A Comparison of the Accessibility of Three Neighborhoods’ Institutions and Amenities in Frederick, MD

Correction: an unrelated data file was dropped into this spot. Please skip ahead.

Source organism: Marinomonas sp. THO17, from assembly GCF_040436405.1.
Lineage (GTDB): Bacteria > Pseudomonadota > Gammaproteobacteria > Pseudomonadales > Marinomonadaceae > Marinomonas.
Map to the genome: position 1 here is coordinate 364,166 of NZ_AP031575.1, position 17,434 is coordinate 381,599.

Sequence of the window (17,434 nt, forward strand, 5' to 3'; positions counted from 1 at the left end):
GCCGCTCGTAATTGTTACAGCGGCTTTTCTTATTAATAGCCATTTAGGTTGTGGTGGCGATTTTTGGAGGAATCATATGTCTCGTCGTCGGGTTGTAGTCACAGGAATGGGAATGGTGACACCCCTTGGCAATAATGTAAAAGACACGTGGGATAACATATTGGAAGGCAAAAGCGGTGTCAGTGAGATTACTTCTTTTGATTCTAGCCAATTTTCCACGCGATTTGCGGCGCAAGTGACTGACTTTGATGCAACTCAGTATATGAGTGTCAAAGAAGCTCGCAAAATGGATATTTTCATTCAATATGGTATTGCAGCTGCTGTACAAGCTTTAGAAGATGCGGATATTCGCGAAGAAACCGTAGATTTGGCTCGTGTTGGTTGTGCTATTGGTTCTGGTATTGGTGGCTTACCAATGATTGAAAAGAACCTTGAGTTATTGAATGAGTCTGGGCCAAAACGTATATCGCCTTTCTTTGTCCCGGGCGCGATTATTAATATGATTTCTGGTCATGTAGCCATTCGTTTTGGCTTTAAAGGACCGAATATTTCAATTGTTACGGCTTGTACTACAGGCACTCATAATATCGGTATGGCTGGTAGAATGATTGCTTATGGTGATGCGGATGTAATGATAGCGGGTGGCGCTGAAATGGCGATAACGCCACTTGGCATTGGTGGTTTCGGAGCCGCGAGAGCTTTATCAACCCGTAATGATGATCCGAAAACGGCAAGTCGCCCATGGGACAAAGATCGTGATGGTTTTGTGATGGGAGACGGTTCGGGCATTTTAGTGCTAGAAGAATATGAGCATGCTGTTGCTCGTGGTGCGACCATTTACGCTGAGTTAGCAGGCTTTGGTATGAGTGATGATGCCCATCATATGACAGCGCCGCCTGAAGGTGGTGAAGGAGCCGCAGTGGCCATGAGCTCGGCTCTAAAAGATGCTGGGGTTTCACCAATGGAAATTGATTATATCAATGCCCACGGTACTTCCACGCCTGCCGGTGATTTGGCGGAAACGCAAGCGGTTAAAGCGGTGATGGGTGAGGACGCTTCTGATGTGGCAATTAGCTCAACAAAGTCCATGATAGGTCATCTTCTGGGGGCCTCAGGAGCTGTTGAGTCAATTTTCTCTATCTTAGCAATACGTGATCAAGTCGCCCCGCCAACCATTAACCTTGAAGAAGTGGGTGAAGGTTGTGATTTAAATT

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Frederick is a city of neighborhoods. We studied three neighborhoods in the southern part of the City: Downtown—the area of downtown Frederick, South—the area to the immediate south and west of downtown, and West—the area west of the Frederick Bypass anchored by the Golden Mile and US-40. We based our analysis on the institutions and amenities present in each neighborhood. Institutions were landmarks or structures of civic nature such as schools, banks, churches, and parks, while amenities were necessities or conveniences such as groceries, retail, or service areas. We determined the boundaries of the neighborhoods by mapping the locations of institutions and amenities within the City and observing how they were geographically organized, then using differences in the age of the buildings in those areas as well as physical barriers between them to designate borders. We then studied selected social, demographic, and economic characteristics of the neighborhoods. These were age, income, race, and household size. We found that households tended to consist of fewer people closer to downtown Frederick, the youngest and most racially diverse areas were along the Golden Mile, the oldest and least diverse were in downtown Frederick and west of downtown, and income levels throughout the study area can be seen as having a bi-centric distribution. We also administered a survey in person at three locations within the City. Survey questions explored how often respondents visited amenities and institutions, and what form of transportation they used to get to those places. Respondents indicated that convenience stores were the type of service they used the most often, most trips they took to such destinations were less than five miles, and the mode of transportation they chose depended on their destination. Large numbers of respondents indicated support for bike lanes, traffic abatement, and crosswalks. Three recommendations result from this analysis: add bike lanes wherever possible; improve walkability; implement policies to encourage the opening of a grocery store within downtown Frederick. In the future, appropriate areas of research to extend this study may include bicyclist and pedestrian counts at key locations to guide bicycle and pedestrian policy within the City, a thorough assessment of the City’s public transportation system, and a review of neighborhood zoning to determine whether it reflects a desirable and functional land use pattern.